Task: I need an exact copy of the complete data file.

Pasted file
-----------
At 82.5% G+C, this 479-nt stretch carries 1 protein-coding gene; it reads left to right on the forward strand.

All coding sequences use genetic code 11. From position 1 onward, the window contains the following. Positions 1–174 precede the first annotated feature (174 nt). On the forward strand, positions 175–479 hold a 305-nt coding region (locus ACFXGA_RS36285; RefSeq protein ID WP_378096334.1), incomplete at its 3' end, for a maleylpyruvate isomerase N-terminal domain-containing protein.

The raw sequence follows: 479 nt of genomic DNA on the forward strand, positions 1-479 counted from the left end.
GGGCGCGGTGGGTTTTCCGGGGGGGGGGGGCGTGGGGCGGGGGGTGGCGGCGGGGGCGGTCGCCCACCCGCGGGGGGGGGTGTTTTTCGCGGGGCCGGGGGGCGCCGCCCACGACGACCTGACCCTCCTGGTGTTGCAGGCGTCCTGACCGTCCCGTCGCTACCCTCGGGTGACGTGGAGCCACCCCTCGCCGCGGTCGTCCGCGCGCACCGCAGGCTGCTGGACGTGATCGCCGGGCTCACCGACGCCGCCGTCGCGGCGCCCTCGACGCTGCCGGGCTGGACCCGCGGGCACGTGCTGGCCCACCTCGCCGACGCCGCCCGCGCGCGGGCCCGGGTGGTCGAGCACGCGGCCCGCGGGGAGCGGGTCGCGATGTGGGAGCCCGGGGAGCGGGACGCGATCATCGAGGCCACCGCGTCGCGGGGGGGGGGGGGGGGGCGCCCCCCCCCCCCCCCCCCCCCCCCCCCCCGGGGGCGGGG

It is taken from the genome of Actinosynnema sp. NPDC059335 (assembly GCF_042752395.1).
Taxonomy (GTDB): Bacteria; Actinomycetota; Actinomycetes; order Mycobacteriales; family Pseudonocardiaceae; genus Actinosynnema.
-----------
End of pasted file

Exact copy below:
At 82.5% G+C, this 479-nt stretch carries 1 protein-coding gene; it reads left to right on the forward strand.

All coding sequences use genetic code 11. From position 1 onward, the window contains the following. Positions 1–174 precede the first annotated feature (174 nt). On the forward strand, positions 175–479 hold a 305-nt coding region (locus ACFXGA_RS36285; RefSeq protein ID WP_378096334.1), incomplete at its 3' end, for a maleylpyruvate isomerase N-terminal domain-containing protein.

The raw sequence follows: 479 nt of genomic DNA on the forward strand, positions 1-479 counted from the left end.
GGGCGCGGTGGGTTTTCCGGGGGGGGGGGGCGTGGGGCGGGGGGTGGCGGCGGGGGCGGTCGCCCACCCGCGGGGGGGGGTGTTTTTCGCGGGGCCGGGGGGCGCCGCCCACGACGACCTGACCCTCCTGGTGTTGCAGGCGTCCTGACCGTCCCGTCGCTACCCTCGGGTGACGTGGAGCCACCCCTCGCCGCGGTCGTCCGCGCGCACCGCAGGCTGCTGGACGTGATCGCCGGGCTCACCGACGCCGCCGTCGCGGCGCCCTCGACGCTGCCGGGCTGGACCCGCGGGCACGTGCTGGCCCACCTCGCCGACGCCGCCCGCGCGCGGGCCCGGGTGGTCGAGCACGCGGCCCGCGGGGAGCGGGTCGCGATGTGGGAGCCCGGGGAGCGGGACGCGATCATCGAGGCCACCGCGTCGCGGGGGGGGGGGGGGGGGCGCCCCCCCCCCCCCCCCCCCCCCCCCCCCCGGGGGCGGGG

It is taken from the genome of Actinosynnema sp. NPDC059335 (assembly GCF_042752395.1).
Taxonomy (GTDB): Bacteria; Actinomycetota; Actinomycetes; order Mycobacteriales; family Pseudonocardiaceae; genus Actinosynnema.